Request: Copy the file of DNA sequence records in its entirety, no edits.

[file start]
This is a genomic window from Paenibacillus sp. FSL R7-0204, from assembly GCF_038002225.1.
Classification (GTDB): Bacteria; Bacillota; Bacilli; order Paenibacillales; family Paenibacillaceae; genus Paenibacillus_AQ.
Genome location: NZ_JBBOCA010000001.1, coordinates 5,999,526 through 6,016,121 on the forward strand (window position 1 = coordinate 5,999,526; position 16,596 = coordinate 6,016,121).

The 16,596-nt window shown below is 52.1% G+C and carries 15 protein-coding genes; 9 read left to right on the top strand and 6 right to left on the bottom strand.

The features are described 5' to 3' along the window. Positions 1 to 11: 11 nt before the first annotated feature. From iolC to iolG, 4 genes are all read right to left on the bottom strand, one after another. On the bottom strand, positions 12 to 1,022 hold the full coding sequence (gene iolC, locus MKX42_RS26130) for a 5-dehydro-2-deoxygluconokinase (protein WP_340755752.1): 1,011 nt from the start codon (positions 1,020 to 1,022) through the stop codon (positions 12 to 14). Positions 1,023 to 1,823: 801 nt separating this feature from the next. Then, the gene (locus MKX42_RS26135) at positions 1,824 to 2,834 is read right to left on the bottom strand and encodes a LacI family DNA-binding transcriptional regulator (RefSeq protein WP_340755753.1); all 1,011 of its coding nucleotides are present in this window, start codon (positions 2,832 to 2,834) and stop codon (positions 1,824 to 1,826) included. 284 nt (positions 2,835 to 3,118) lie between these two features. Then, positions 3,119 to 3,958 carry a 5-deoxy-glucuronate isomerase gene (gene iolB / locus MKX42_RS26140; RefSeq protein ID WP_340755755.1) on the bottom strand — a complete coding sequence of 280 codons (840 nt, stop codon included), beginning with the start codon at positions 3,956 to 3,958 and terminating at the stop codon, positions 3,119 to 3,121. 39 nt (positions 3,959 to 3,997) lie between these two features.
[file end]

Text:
This is a genomic window from Paenibacillus sp. FSL R7-0204, from assembly GCF_038002225.1.
Classification (GTDB): Bacteria; Bacillota; Bacilli; order Paenibacillales; family Paenibacillaceae; genus Paenibacillus_AQ.
Genome location: NZ_JBBOCA010000001.1, coordinates 5,999,526 through 6,016,121 on the forward strand (window position 1 = coordinate 5,999,526; position 16,596 = coordinate 6,016,121).

The 16,596-nt window shown below is 52.1% G+C and carries 15 protein-coding genes; 9 read left to right on the top strand and 6 right to left on the bottom strand.

The features are described 5' to 3' along the window. Positions 1 to 11: 11 nt before the first annotated feature. From iolC to iolG, 4 genes are all read right to left on the bottom strand, one after another. On the bottom strand, positions 12 to 1,022 hold the full coding sequence (gene iolC, locus MKX42_RS26130) for a 5-dehydro-2-deoxygluconokinase (protein WP_340755752.1): 1,011 nt from the start codon (positions 1,020 to 1,022) through the stop codon (positions 12 to 14). Positions 1,023 to 1,823: 801 nt separating this feature from the next. Then, the gene (locus MKX42_RS26135) at positions 1,824 to 2,834 is read right to left on the bottom strand and encodes a LacI family DNA-binding transcriptional regulator (RefSeq protein WP_340755753.1); all 1,011 of its coding nucleotides are present in this window, start codon (positions 2,832 to 2,834) and stop codon (positions 1,824 to 1,826) included. 284 nt (positions 2,835 to 3,118) lie between these two features. Then, positions 3,119 to 3,958 carry a 5-deoxy-glucuronate isomerase gene (gene iolB / locus MKX42_RS26140; RefSeq protein ID WP_340755755.1) on the bottom strand — a complete coding sequence of 280 codons (840 nt, stop codon included), beginning with the start codon at positions 3,956 to 3,958 and terminating at the stop codon, positions 3,119 to 3,121. 39 nt (positions 3,959 to 3,997) lie between these two features.